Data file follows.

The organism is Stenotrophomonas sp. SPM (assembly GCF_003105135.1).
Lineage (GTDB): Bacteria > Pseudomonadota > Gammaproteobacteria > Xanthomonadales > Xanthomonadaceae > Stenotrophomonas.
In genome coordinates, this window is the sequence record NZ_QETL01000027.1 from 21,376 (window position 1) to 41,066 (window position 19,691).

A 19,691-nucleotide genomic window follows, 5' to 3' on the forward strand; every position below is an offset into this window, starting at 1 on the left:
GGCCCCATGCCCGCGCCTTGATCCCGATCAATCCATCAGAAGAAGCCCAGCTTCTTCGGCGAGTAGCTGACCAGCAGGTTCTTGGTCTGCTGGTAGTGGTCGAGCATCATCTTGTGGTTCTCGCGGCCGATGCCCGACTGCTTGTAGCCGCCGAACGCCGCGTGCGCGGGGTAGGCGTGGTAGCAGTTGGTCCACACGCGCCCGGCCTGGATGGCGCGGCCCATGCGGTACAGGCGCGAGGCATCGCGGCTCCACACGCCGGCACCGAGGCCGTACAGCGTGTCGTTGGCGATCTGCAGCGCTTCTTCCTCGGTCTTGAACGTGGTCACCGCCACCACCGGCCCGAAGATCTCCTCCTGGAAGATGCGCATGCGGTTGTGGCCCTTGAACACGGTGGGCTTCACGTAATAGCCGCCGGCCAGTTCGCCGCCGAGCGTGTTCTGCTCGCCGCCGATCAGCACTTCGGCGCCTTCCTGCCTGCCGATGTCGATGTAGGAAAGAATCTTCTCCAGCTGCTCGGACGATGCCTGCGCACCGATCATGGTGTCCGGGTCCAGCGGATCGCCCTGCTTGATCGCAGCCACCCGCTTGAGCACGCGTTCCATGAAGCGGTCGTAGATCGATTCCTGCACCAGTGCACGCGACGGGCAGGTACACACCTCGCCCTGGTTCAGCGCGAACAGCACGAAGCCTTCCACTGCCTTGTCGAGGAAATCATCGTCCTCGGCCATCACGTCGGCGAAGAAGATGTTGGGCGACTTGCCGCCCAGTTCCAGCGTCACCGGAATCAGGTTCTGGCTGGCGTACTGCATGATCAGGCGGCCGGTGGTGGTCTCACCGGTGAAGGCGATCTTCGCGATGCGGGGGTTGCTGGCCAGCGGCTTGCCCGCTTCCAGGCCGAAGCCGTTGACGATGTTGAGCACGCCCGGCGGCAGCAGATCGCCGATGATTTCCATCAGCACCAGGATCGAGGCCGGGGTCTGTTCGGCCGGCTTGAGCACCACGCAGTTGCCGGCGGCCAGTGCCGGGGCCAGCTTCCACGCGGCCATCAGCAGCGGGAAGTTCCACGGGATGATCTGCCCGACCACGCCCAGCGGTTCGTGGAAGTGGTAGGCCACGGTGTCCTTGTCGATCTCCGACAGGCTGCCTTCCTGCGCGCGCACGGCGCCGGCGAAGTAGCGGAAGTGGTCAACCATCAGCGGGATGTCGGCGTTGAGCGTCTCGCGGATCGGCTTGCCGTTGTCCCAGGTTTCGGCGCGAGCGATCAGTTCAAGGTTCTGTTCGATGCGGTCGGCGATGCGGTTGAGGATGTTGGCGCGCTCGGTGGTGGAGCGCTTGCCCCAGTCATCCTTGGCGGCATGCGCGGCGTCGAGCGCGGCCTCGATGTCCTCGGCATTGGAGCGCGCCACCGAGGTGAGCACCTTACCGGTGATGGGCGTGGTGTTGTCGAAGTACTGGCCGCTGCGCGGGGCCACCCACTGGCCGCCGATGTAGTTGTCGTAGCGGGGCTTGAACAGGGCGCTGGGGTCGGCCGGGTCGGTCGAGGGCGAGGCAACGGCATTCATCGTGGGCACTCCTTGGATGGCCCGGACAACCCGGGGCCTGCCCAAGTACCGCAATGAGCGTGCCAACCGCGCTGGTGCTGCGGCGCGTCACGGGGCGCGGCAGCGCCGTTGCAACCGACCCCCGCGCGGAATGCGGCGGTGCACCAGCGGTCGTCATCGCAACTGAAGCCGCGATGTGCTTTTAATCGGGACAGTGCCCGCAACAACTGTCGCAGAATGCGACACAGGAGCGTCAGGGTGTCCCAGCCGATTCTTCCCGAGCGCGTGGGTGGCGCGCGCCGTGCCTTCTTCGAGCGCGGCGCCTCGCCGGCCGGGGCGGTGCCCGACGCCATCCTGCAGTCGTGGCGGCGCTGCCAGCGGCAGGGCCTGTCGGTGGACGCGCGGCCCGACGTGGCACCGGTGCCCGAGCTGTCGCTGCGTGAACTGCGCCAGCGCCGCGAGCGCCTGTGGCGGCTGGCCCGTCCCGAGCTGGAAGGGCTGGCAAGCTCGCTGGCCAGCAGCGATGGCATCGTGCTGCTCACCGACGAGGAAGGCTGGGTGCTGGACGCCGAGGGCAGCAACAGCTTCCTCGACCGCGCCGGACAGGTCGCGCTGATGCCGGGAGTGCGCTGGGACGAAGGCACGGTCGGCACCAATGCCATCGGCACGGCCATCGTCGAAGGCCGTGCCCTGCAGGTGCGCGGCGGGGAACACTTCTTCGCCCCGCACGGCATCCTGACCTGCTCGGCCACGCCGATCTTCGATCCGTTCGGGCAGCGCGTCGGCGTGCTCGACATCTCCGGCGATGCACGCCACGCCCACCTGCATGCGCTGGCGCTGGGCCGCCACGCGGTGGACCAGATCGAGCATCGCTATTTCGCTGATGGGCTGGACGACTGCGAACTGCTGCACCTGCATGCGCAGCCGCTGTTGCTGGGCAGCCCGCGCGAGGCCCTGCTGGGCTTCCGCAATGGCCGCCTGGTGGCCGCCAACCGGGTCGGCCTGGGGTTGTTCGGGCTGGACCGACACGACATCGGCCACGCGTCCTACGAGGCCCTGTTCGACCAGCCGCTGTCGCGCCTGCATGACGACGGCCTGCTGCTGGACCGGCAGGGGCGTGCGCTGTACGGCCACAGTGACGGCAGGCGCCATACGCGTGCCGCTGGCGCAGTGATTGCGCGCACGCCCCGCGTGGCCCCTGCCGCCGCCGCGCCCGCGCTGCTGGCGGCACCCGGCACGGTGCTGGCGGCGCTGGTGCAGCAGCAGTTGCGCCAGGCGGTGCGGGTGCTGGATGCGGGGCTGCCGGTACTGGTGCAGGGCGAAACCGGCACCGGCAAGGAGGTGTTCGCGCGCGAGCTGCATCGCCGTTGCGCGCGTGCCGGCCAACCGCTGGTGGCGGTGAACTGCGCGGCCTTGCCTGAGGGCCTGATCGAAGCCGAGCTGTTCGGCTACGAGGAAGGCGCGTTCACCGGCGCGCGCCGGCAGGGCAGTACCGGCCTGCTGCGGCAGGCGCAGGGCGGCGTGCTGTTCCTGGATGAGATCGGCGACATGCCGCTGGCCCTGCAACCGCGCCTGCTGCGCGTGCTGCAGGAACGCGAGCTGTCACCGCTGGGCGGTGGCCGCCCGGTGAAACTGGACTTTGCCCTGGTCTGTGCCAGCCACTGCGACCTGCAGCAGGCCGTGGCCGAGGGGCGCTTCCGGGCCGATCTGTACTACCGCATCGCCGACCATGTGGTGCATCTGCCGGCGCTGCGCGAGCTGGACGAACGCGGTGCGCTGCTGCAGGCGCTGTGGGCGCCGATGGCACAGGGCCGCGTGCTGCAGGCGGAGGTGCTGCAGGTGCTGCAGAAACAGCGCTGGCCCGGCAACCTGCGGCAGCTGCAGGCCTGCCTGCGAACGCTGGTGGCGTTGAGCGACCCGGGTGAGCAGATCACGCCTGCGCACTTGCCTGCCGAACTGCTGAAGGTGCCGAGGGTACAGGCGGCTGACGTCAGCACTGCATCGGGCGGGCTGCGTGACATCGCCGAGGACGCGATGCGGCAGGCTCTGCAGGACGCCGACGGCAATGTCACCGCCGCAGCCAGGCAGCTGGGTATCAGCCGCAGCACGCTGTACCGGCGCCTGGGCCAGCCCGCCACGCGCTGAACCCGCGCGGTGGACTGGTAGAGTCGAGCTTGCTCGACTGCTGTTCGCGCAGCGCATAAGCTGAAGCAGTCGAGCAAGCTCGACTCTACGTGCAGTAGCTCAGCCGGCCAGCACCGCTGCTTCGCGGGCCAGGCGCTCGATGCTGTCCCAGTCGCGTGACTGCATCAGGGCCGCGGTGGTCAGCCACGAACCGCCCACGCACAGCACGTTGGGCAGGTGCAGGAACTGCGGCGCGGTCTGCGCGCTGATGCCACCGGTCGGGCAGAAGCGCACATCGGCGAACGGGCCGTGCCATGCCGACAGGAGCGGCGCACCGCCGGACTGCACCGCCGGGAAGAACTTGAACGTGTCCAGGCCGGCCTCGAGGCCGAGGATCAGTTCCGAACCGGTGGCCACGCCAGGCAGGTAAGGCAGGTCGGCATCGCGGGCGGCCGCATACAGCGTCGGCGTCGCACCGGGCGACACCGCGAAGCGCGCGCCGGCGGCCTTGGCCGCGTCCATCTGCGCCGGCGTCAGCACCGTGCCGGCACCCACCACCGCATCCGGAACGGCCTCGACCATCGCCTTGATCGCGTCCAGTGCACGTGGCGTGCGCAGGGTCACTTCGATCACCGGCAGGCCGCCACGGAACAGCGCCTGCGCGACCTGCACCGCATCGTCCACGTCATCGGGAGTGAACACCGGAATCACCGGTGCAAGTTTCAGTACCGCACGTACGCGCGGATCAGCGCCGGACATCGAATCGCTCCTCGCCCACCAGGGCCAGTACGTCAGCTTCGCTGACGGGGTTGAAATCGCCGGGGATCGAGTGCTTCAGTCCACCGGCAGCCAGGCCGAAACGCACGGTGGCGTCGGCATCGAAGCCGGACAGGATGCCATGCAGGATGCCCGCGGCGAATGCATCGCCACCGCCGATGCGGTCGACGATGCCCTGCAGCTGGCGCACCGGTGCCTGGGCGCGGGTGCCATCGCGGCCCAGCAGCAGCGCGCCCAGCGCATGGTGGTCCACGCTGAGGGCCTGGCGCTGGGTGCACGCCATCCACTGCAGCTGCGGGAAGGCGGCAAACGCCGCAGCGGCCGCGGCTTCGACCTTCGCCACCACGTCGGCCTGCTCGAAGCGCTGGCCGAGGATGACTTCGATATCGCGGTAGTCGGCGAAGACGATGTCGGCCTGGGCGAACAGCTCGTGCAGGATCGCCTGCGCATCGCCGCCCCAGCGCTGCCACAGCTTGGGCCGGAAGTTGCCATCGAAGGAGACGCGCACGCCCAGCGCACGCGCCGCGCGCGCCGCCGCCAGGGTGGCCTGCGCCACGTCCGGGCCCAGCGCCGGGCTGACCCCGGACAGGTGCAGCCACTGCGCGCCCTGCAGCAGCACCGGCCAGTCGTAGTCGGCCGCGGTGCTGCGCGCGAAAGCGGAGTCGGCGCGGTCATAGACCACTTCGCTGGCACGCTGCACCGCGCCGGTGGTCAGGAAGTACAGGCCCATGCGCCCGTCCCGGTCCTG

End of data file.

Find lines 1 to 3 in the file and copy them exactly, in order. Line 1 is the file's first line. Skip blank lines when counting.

The organism is Stenotrophomonas sp. SPM (assembly GCF_003105135.1).
Lineage (GTDB): Bacteria > Pseudomonadota > Gammaproteobacteria > Xanthomonadales > Xanthomonadaceae > Stenotrophomonas.
In genome coordinates, this window is the sequence record NZ_QETL01000027.1 from 21,376 (window position 1) to 41,066 (window position 19,691).